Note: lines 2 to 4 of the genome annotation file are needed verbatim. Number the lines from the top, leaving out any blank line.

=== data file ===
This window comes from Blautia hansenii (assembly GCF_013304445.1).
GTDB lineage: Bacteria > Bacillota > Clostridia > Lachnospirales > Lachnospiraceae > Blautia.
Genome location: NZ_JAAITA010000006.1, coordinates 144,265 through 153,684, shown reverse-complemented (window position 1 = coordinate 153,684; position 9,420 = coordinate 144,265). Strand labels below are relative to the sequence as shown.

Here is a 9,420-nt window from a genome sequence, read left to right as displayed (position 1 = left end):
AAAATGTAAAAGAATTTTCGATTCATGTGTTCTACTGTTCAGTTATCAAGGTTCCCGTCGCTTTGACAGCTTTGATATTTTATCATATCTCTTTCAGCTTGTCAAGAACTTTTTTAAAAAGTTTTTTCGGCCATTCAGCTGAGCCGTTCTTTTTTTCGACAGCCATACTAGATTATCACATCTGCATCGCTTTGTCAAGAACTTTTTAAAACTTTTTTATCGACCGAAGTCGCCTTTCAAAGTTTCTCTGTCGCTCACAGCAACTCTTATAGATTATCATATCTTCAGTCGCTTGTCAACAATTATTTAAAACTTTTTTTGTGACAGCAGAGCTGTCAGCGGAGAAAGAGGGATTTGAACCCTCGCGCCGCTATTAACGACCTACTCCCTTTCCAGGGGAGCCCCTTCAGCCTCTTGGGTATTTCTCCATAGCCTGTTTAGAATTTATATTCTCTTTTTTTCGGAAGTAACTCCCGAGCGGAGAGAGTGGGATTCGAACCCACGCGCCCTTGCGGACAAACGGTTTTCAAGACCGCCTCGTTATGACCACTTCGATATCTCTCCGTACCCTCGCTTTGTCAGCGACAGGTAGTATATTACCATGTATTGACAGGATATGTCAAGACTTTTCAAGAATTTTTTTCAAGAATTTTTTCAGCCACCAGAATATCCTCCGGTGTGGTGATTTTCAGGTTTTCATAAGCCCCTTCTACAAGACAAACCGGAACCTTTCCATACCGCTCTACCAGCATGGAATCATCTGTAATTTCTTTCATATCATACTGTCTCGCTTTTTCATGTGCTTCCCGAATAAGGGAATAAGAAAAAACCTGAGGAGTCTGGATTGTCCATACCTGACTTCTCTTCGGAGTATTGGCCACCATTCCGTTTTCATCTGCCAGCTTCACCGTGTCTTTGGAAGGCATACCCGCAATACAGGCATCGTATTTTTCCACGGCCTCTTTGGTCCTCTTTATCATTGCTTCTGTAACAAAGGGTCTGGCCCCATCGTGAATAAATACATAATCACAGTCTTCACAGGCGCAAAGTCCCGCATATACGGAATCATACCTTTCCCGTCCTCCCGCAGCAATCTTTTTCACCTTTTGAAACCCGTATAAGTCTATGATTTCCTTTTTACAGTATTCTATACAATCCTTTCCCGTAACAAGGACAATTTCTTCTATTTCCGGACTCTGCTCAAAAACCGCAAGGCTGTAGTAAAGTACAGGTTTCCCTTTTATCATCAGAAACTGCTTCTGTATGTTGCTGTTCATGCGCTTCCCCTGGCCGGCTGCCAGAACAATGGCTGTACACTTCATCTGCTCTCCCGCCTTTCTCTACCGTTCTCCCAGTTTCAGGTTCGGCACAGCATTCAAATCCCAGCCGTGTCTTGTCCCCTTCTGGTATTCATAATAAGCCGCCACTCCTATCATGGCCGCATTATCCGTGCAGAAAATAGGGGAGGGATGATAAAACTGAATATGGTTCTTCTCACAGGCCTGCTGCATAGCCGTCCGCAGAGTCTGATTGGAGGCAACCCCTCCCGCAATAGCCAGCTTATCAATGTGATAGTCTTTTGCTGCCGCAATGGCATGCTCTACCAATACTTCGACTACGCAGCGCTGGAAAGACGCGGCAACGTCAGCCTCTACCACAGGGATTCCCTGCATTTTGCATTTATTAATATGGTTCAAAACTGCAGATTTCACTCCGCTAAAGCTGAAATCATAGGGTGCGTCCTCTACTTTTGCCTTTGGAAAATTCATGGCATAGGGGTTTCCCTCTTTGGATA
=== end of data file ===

GTDB lineage: Bacteria > Bacillota > Clostridia > Lachnospirales > Lachnospiraceae > Blautia.
Genome location: NZ_JAAITA010000006.1, coordinates 144,265 through 153,684, shown reverse-complemented (window position 1 = coordinate 153,684; position 9,420 = coordinate 144,265). Strand labels below are relative to the sequence as shown.

Here is a 9,420-nt window from a genome sequence, read left to right as displayed (position 1 = left end):